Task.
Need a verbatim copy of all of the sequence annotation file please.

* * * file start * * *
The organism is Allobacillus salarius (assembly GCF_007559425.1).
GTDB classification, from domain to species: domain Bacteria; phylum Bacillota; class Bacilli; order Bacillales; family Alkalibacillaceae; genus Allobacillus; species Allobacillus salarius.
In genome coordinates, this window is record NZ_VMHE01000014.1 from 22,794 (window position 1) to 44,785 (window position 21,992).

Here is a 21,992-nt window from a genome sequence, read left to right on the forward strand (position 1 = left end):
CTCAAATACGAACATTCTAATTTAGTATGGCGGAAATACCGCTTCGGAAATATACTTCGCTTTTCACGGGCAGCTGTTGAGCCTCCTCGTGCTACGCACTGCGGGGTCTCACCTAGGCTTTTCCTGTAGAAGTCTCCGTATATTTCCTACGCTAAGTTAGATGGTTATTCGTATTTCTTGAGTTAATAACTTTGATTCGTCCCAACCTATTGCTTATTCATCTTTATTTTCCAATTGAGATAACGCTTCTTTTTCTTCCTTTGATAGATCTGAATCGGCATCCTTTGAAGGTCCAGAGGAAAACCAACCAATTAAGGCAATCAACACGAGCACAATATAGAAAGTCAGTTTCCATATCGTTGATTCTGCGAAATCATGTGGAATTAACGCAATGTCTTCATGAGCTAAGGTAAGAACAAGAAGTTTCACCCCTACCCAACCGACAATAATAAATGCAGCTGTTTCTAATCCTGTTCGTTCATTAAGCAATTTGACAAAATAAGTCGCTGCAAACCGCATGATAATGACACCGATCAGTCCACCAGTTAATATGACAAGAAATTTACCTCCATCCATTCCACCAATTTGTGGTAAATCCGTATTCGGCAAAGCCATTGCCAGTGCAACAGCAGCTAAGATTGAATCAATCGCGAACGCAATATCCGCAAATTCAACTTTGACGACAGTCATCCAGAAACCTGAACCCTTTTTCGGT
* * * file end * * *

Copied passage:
The organism is Allobacillus salarius (assembly GCF_007559425.1).
GTDB classification, from domain to species: domain Bacteria; phylum Bacillota; class Bacilli; order Bacillales; family Alkalibacillaceae; genus Allobacillus; species Allobacillus salarius.
In genome coordinates, this window is record NZ_VMHE01000014.1 from 22,794 (window position 1) to 44,785 (window position 21,992).

Here is a 21,992-nt window from a genome sequence, read left to right on the forward strand (position 1 = left end):
CTCAAATACGAACATTCTAATTTAGTATGGCGGAAATACCGCTTCGGAAATATACTTCGCTTTTCACGGGCAGCTGTTGAGCCTCCTCGTGCTACGCACTGCGGGGTCTCACCTAGGCTTTTCCTGTAGAAGTCTCCGTATATTTCCTACGCTAAGTTAGATGGTTATTCGTATTTCTTGAGTTAATAACTTTGATTCGTCCCAACCTATTGCTTATTCATCTTTATTTTCCAATTGAGATAACGCTTCTTTTTCTTCCTTTGATAGATCTGAATCGGCATCCTTTGAAGGTCCAGAGGAAAACCAACCAATTAAGGCAATCAACACGAGCACAATATAGAAAGTCAGTTTCCATATCGTTGATTCTGCGAAATCATGTGGAATTAACGCAATGTCTTCATGAGCTAAGGTAAGAACAAGAAGTTTCACCCCTACCCAACCGACAATAATAAATGCAGCTGTTTCTAATCCTGTTCGTTCATTAAGCAATTTGACAAAATAAGTCGCTGCAAACCGCATGATAATGACACCGATCAGTCCACCAGTTAATATGACAAGAAATTTACCTCCATCCATTCCACCAATTTGTGGTAAATCCGTATTCGGCAAAGCCATTGCCAGTGCAACAGCAGCTAAGATTGAATCAATCGCGAACGCAATATCCGCAAATTCAACTTTGACGACAGTCATCCAGAAACCTGAACCCTTTTTCGGT